VAT rate: 20%
The rate for food, publications (books, newspapers, magazines), children’s clothing, and pharmaceuticals: 0%
The rate for household fuel/electricity: 5%
VAT rate: 19.6%
The rate for publications varies from 2.1% to 5.5%
Movie, drama, and concert tickets: 2.1%
VAT rate: 19%
Food and publications: 7%
VAT rate: 25%
Movie, drama, and concert tickets: 6%
Consumption tax: 5% on everything
The Finance Ministry knows this—I found the list of rate discounts in a Japanese magazine, and the ministry was the source of their information. As the elite bureaucrats at that ministry would have it, these discounts create vested interests.
This illustrates the nature of the battle that Japanese reformers must fight: a civil war within government. It would be entertaining, if not educational, to hear an explanation how these exemptions create vested interests. True, one reason the Japanese print media keeps raising the issue of staggered tax rates is that they are intrigued by the British exemption for newspapers and magazines. Exemptions in their case, however, would not create vested interests—their interests already are deeply entrenched.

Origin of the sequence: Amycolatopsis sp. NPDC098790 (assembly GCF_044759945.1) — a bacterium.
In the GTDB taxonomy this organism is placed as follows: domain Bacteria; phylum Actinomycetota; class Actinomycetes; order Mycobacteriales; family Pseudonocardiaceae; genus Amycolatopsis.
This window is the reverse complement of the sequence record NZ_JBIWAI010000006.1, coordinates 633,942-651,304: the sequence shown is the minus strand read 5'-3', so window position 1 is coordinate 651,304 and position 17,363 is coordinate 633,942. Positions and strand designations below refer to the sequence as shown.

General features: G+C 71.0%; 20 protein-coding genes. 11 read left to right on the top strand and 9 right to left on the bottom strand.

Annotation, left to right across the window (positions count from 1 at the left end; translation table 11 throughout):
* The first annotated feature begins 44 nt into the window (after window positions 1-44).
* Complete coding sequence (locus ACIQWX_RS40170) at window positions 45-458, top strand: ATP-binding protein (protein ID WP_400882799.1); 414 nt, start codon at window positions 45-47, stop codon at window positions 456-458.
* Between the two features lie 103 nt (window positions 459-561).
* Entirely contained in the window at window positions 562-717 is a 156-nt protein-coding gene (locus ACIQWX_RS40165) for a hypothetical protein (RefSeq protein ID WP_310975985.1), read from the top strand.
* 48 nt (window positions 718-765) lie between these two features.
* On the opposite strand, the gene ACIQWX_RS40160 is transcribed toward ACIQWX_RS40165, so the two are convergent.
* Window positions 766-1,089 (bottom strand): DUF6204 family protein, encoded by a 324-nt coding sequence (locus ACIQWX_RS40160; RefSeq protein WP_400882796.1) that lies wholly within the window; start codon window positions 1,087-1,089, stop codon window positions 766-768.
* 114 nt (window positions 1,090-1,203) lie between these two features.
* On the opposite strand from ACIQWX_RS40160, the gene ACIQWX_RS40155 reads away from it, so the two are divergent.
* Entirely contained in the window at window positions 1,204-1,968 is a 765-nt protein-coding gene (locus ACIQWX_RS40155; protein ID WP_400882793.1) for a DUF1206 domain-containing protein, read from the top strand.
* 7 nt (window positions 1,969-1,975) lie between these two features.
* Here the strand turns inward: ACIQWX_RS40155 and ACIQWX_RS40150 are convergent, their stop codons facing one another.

The lower rate in France for cultural events is worth noting. It’s not surprising that the French would consider culture to be as important for daily life as food and medicine.
It’s also worth noting that one of the complaints from the Left about the consumption tax is that it’s regressive—i.e., it falls on everyone equally regardless of income. The champions of progressive taxation would prefer a system of lower consumption tax rates on daily necessities to lessen the burden on those with lower income. But though he’s a man of the left, the congenitally cloth-headed Mr. Kan suggested instead that people with lower incomes could receive consumption tax rebates after an increase. After all, why streamline government and make it more efficient by not collecting some tax money to begin with when the role of government can be expanded, and dependency and a sense of entitlement to the tax spoils can be created among the citizens instead?